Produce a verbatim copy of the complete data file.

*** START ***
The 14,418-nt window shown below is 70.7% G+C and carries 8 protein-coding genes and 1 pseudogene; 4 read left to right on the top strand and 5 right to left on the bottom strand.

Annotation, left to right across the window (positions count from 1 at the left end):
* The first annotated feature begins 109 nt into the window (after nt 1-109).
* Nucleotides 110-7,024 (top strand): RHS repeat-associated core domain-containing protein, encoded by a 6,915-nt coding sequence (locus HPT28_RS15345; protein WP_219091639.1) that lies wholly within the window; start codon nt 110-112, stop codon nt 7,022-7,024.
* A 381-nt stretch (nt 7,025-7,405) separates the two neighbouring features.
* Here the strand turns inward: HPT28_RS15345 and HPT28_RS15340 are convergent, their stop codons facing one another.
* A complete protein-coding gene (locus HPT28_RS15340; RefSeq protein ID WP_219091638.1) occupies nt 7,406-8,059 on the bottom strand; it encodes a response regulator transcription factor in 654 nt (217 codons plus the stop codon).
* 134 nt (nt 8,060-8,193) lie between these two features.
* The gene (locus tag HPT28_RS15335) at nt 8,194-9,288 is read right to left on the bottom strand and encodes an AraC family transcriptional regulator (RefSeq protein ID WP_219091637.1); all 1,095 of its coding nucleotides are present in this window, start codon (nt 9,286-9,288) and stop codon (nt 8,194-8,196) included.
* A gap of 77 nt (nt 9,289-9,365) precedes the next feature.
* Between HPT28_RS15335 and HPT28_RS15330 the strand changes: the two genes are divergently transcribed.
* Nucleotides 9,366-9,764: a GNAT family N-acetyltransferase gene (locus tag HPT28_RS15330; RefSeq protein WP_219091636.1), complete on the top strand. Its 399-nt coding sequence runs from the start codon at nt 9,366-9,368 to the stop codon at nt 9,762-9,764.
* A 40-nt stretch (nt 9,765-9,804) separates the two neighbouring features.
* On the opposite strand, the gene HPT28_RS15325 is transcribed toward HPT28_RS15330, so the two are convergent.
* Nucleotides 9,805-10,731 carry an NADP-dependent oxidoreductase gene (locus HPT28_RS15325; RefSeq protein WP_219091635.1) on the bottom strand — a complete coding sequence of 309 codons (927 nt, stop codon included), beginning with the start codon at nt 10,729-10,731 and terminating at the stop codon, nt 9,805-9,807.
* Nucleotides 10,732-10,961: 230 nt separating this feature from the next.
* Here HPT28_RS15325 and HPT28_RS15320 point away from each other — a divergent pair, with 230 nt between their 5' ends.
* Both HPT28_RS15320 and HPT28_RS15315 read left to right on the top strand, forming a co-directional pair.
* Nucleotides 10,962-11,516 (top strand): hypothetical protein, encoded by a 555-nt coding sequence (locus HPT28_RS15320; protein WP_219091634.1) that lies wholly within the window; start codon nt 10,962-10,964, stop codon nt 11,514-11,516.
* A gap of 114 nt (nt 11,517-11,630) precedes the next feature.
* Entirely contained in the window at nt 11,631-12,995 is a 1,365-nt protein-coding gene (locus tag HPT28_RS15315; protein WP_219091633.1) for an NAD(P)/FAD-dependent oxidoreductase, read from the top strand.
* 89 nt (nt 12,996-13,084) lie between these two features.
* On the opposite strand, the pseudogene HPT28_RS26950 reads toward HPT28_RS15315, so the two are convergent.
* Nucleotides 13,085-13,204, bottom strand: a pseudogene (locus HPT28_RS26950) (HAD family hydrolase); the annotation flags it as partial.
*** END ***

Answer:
The 14,418-nt window shown below is 70.7% G+C and carries 8 protein-coding genes and 1 pseudogene; 4 read left to right on the top strand and 5 right to left on the bottom strand.

Annotation, left to right across the window (positions count from 1 at the left end):
* The first annotated feature begins 109 nt into the window (after nt 1-109).
* Nucleotides 110-7,024 (top strand): RHS repeat-associated core domain-containing protein, encoded by a 6,915-nt coding sequence (locus HPT28_RS15345; protein WP_219091639.1) that lies wholly within the window; start codon nt 110-112, stop codon nt 7,022-7,024.
* A 381-nt stretch (nt 7,025-7,405) separates the two neighbouring features.
* Here the strand turns inward: HPT28_RS15345 and HPT28_RS15340 are convergent, their stop codons facing one another.
* A complete protein-coding gene (locus HPT28_RS15340; RefSeq protein ID WP_219091638.1) occupies nt 7,406-8,059 on the bottom strand; it encodes a response regulator transcription factor in 654 nt (217 codons plus the stop codon).
* 134 nt (nt 8,060-8,193) lie between these two features.
* The gene (locus tag HPT28_RS15335) at nt 8,194-9,288 is read right to left on the bottom strand and encodes an AraC family transcriptional regulator (RefSeq protein ID WP_219091637.1); all 1,095 of its coding nucleotides are present in this window, start codon (nt 9,286-9,288) and stop codon (nt 8,194-8,196) included.
* A gap of 77 nt (nt 9,289-9,365) precedes the next feature.
* Between HPT28_RS15335 and HPT28_RS15330 the strand changes: the two genes are divergently transcribed.
* Nucleotides 9,366-9,764: a GNAT family N-acetyltransferase gene (locus tag HPT28_RS15330; RefSeq protein WP_219091636.1), complete on the top strand. Its 399-nt coding sequence runs from the start codon at nt 9,366-9,368 to the stop codon at nt 9,762-9,764.
* A 40-nt stretch (nt 9,765-9,804) separates the two neighbouring features.
* On the opposite strand, the gene HPT28_RS15325 is transcribed toward HPT28_RS15330, so the two are convergent.
* Nucleotides 9,805-10,731 carry an NADP-dependent oxidoreductase gene (locus HPT28_RS15325; RefSeq protein WP_219091635.1) on the bottom strand — a complete coding sequence of 309 codons (927 nt, stop codon included), beginning with the start codon at nt 10,729-10,731 and terminating at the stop codon, nt 9,805-9,807.
* Nucleotides 10,732-10,961: 230 nt separating this feature from the next.
* Here HPT28_RS15325 and HPT28_RS15320 point away from each other — a divergent pair, with 230 nt between their 5' ends.
* Both HPT28_RS15320 and HPT28_RS15315 read left to right on the top strand, forming a co-directional pair.
* Nucleotides 10,962-11,516 (top strand): hypothetical protein, encoded by a 555-nt coding sequence (locus HPT28_RS15320; protein WP_219091634.1) that lies wholly within the window; start codon nt 10,962-10,964, stop codon nt 11,514-11,516.
* A gap of 114 nt (nt 11,517-11,630) precedes the next feature.
* Entirely contained in the window at nt 11,631-12,995 is a 1,365-nt protein-coding gene (locus tag HPT28_RS15315; protein WP_219091633.1) for an NAD(P)/FAD-dependent oxidoreductase, read from the top strand.
* 89 nt (nt 12,996-13,084) lie between these two features.
* On the opposite strand, the pseudogene HPT28_RS26950 reads toward HPT28_RS15315, so the two are convergent.
* Nucleotides 13,085-13,204, bottom strand: a pseudogene (locus HPT28_RS26950) (HAD family hydrolase); the annotation flags it as partial.